Wireless Content Rating System Under Development

The Cellular Telecommunications & Internet Association (CTIA) is heading up an effort to develop a rating and filtering system for mobile content.

The wireless industry trade group is launching the initiative amid the growing interest that the adult entertainment industry, including Playboy, Hustler and Wicked Wireless, has shown in providing mobile content in the U.S.

Analysts said the wireless industry is trying to avoid both consumer and regulatory backlash with a rating system that will help parents control what their kids can see and hear with their cell phones.

Backed Into a Corner

Jupiter Research analyst Joe Laszlo told TechNewsWorld that if mobile operators hope to generate revenue from adult applications on wireless devices, then ratings and filtering systems must be in place to reassure people that only adults can access the content.

“As you watch the wireless industry target its marketing efforts more toward families, the industry realizes that it has to reconcile messages that say young people should have cell phones with messages that exploit the interest of some users for adult content on mobile devices,” Laszlo said.

Even with an iron-clad rating system in place, however, Laszlo said wireless carriers should tread carefully. Conservative consumers have a reputation for stirring up negative publicity around adult content in any medium.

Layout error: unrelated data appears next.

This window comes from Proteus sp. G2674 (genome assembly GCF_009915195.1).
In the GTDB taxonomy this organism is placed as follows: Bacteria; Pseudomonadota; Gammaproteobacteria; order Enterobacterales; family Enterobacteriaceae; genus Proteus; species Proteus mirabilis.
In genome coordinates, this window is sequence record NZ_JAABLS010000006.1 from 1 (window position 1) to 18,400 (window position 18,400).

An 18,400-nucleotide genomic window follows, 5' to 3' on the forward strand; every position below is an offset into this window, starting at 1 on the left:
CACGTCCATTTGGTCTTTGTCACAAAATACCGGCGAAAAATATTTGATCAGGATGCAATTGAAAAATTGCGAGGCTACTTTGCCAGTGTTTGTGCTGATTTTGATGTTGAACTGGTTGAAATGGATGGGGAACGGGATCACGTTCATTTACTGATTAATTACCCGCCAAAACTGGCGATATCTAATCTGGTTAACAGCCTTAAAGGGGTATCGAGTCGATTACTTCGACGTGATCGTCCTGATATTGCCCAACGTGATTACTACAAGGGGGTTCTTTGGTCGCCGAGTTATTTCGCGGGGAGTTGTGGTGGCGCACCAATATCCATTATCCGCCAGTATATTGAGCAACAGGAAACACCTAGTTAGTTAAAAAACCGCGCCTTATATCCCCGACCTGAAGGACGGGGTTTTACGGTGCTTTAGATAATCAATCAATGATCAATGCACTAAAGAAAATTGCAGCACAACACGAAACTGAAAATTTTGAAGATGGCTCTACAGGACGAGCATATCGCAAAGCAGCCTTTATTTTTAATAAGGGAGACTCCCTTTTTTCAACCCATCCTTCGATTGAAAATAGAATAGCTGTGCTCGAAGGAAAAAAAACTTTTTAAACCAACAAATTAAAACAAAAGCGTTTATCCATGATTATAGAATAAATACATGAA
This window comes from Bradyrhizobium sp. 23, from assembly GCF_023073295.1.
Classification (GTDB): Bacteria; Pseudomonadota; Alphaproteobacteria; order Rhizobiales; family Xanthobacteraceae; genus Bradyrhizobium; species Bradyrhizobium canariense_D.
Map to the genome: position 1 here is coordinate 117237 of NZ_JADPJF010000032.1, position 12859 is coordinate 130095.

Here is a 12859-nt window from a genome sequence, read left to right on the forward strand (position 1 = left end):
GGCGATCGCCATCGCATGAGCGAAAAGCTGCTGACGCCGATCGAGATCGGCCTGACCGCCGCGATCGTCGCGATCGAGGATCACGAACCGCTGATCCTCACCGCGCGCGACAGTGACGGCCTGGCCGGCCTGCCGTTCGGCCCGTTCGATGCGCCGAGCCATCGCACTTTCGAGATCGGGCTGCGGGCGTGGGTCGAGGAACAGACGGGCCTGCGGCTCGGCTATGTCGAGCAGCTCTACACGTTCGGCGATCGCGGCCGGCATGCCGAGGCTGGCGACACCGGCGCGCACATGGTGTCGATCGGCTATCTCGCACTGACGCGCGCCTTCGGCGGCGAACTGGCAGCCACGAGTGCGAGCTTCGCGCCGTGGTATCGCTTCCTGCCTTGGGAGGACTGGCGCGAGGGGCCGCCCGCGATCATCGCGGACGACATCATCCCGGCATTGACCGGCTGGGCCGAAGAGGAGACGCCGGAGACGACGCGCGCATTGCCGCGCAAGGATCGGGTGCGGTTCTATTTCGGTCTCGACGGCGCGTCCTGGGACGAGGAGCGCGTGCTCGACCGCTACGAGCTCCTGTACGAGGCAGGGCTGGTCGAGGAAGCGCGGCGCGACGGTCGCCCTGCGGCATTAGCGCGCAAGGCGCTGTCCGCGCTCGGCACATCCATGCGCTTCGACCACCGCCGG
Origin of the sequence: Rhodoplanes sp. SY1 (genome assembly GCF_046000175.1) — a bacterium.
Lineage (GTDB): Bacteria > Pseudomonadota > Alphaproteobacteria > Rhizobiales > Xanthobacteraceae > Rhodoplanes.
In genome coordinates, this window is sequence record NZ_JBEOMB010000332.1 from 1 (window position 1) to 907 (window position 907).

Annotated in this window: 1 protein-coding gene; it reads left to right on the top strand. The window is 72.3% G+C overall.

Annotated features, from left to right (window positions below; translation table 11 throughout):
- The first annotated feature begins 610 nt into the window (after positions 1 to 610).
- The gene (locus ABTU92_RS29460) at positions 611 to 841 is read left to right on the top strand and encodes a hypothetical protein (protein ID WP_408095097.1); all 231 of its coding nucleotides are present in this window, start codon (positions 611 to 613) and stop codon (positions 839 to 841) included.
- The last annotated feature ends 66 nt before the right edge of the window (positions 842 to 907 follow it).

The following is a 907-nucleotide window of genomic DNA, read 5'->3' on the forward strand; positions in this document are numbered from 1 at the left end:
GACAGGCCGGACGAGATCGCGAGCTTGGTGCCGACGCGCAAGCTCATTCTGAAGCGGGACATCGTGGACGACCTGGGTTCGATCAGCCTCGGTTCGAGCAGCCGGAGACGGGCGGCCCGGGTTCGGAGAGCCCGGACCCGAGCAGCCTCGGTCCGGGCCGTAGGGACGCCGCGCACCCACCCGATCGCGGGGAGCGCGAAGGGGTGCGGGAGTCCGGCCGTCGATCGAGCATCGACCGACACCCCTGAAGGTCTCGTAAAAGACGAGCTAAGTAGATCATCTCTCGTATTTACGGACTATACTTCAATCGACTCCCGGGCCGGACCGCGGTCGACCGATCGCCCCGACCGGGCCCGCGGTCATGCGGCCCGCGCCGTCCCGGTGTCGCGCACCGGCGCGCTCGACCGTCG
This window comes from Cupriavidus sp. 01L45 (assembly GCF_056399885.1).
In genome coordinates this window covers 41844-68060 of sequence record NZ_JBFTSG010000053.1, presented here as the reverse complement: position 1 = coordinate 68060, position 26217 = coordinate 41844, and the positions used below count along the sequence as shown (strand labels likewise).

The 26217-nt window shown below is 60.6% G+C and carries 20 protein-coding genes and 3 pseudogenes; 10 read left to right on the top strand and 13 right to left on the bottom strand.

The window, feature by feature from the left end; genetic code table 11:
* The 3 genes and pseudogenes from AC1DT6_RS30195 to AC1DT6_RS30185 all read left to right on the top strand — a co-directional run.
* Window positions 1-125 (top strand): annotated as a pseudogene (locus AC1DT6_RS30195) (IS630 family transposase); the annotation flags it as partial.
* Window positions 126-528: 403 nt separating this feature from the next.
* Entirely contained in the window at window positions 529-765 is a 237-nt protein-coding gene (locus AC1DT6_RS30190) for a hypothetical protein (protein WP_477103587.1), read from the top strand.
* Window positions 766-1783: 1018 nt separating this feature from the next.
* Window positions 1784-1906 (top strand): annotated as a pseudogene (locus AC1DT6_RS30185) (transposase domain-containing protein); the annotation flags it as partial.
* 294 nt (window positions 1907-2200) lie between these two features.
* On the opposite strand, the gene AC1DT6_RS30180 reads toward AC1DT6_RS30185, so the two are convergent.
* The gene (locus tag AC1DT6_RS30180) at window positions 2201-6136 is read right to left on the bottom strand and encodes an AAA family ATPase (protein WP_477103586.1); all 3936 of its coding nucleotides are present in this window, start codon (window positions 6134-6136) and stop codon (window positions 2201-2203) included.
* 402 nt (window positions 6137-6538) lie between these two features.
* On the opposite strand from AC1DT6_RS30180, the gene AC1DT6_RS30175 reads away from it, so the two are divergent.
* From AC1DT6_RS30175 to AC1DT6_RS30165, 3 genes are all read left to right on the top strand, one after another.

CTIA officials did not return calls seeking comment.

Learning from Other Industries

Analysts said it’s difficult for service providers to take on the role of censor, though AOL and MSN have gained recognition for parental controls that effectively block young users from accessing inappropriate content on the Web or in chat rooms.

CTIA is working with the Recording Industry Association of America, the Entertainment Software Ratings Boards for games, and the Motion Picture Association of America, among others, to develop the rating and filtering system, which will also target song lyrics containing explicit kanguage.

“As movie clips and games become a bigger part of mobile content, it’s sort of an interesting question as to whether a special wireless-based rating system replaces those existing rating systems or if the wireless industry will try to make them work in tandem with each other,” Laszlo said. “Keeping it simple and making it easy for parents to say what kinds of content their kids should or should not have access to is really important here.”

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